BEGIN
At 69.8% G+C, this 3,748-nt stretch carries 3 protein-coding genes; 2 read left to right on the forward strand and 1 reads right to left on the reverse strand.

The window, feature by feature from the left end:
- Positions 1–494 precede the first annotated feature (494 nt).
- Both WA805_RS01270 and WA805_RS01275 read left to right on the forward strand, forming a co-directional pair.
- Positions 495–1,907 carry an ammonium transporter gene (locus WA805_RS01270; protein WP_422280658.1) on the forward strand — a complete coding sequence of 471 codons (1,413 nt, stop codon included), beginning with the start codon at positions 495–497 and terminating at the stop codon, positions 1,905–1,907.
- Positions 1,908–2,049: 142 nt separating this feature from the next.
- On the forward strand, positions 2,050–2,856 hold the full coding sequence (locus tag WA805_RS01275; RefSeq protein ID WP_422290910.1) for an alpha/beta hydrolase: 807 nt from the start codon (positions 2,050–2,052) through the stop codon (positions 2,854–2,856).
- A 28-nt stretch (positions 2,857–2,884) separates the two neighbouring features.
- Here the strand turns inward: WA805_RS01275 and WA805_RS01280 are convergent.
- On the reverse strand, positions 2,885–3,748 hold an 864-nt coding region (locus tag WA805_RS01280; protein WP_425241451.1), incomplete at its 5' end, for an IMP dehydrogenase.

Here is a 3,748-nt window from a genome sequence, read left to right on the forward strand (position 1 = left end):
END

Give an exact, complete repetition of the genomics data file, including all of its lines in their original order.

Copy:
At 69.8% G+C, this 3,748-nt stretch carries 3 protein-coding genes; 2 read left to right on the forward strand and 1 reads right to left on the reverse strand.

The window, feature by feature from the left end:
- Positions 1–494 precede the first annotated feature (494 nt).
- Both WA805_RS01270 and WA805_RS01275 read left to right on the forward strand, forming a co-directional pair.
- Positions 495–1,907 carry an ammonium transporter gene (locus WA805_RS01270; protein WP_422280658.1) on the forward strand — a complete coding sequence of 471 codons (1,413 nt, stop codon included), beginning with the start codon at positions 495–497 and terminating at the stop codon, positions 1,905–1,907.
- Positions 1,908–2,049: 142 nt separating this feature from the next.
- On the forward strand, positions 2,050–2,856 hold the full coding sequence (locus tag WA805_RS01275; RefSeq protein ID WP_422290910.1) for an alpha/beta hydrolase: 807 nt from the start codon (positions 2,050–2,052) through the stop codon (positions 2,854–2,856).
- A 28-nt stretch (positions 2,857–2,884) separates the two neighbouring features.
- Here the strand turns inward: WA805_RS01275 and WA805_RS01280 are convergent.
- On the reverse strand, positions 2,885–3,748 hold an 864-nt coding region (locus tag WA805_RS01280; protein WP_425241451.1), incomplete at its 5' end, for an IMP dehydrogenase.

Here is a 3,748-nt window from a genome sequence, read left to right on the forward strand (position 1 = left end):